John Sieger
Sieger on Song

Chuck Berry Rocks Your Christmas

“Run Rudolph Run” has the classic Chuck rhythm and the lyrics are a stitch.

By - Dec 22nd, 2016 02:17 pm
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Chuck Berry. Photo from Facebook.

Chuck Berry. Photo from Facebook.

Chuck Berry is my nomination for the first head on Mt. Rockmore, a monument America surely needs. Hell, I’ll carve the damn thing myself. For there is no overestimating Berry’s contribution to rock and roll and American culture. He goes deep and he goes wide. You try to run from his influence and his shadow falls over you like it fell on The Beatles, Bob Dylan, The Band and The Rolling Stones. He made those amazing records just 90 miles down the road at Chess Records in Chicago and turned the world on its ear.

What did he do? He arranged the shotgun wedding of blues and country. “Maybelline,” his first hit, was originally a country song called “Ida Red.” He outfitted it with an out of control backbeat and chugging guitar style that would be stolen a million times. It wasn’t all musical either — he was a poet of the first order, with the ability to shape a story in a few words. Some of those words, like “coolerator,” were his inventions. He was also a wild and wily showman, playing guitar while duck-walking across the stage.

Chuck Berry songs dominated jukeboxes and the Top Ten all through the late 1950s. He hit a rough spot when he was convicted of having relations with 14-year-old Apache girl who worked at his club. He did a year and a half for that one. When he came out, he was no longer the center of the rock’n’roll universe, but still did all right. The Beatles and the Stones, along with every other band in the world, were recording his songs — imagine the royalties. He even had more hits with three brilliant songs, “Nadine”, “You Never Can Tell,” and “No Particular Place To Go.” The last one may be the funniest song about teenage frustration ever written. There’s a lot more I have to leave out, or we’ll never get to this week’s song. It’s worth reading his autobiography or any book on him, really.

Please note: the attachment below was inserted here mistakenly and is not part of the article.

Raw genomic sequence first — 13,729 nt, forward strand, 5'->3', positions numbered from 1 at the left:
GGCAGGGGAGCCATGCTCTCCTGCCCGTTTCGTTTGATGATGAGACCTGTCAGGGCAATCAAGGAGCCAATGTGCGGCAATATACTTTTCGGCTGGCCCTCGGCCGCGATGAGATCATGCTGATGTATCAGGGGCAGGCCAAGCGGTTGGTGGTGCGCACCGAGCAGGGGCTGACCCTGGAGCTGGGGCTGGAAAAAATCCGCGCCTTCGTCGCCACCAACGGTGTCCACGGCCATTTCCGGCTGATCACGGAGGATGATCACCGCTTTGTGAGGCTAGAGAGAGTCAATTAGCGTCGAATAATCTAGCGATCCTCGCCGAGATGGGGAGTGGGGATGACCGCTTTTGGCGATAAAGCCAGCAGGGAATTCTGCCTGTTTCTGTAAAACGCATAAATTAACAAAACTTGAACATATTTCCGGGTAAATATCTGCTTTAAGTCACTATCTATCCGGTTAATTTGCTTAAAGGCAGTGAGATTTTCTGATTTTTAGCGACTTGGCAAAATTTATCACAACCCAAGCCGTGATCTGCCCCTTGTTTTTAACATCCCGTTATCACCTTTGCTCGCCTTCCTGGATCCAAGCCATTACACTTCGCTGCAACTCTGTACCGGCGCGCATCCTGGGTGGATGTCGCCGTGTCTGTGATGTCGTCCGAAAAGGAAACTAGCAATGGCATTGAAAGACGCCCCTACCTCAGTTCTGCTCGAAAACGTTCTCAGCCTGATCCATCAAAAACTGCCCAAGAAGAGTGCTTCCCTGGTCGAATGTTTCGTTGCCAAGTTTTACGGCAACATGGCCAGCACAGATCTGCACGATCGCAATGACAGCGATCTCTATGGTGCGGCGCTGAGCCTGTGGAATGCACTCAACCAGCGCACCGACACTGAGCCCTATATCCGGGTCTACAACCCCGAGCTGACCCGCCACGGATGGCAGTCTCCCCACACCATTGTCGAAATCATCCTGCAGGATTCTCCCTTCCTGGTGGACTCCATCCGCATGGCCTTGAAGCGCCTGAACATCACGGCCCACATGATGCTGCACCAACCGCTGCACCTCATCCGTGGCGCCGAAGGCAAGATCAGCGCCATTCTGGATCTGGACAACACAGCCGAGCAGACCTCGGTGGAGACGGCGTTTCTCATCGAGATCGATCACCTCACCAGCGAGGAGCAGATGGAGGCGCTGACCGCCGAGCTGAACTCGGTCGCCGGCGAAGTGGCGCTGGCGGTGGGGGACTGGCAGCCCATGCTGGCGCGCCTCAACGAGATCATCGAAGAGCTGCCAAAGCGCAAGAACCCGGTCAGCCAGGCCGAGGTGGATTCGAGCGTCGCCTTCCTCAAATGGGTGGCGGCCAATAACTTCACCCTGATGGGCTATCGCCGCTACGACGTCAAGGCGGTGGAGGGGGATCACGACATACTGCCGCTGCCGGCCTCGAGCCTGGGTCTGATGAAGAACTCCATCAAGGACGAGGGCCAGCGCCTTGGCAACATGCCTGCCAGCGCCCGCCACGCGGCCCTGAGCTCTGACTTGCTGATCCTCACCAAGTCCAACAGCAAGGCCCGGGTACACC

“Run Run Rudolph,” which is what everyone calls it, though the title is actually “Run Rudolph Run,” is the rare Berry recording he didn’t write. Johnny Marks, the guy who wrote “Rudolph The Red Nose Reindeer,” was the author, along with another guy named Marvin Brodie. It sounds like they had Chuck in mind, but then again, I’ve never heard their version. Anyway, this is an holiday energy drink, driven by Berry’s signature low-string rhythm. This is the very rhythm that propelled so much of blues, rhythm and blues and rock. Any guitarist worth his or her salt has to get it down and then spend the rest of their lives refining it. It’s the most natural rocking rhythm known to mankind — so inevitable it sounds like it was created on the 8th day of creation.

The song is a stitch. The lyrics, already wacky, get the special Berry treatment. It winds up supercharged, with so much delirious momentum it’s a wonder it ever stops.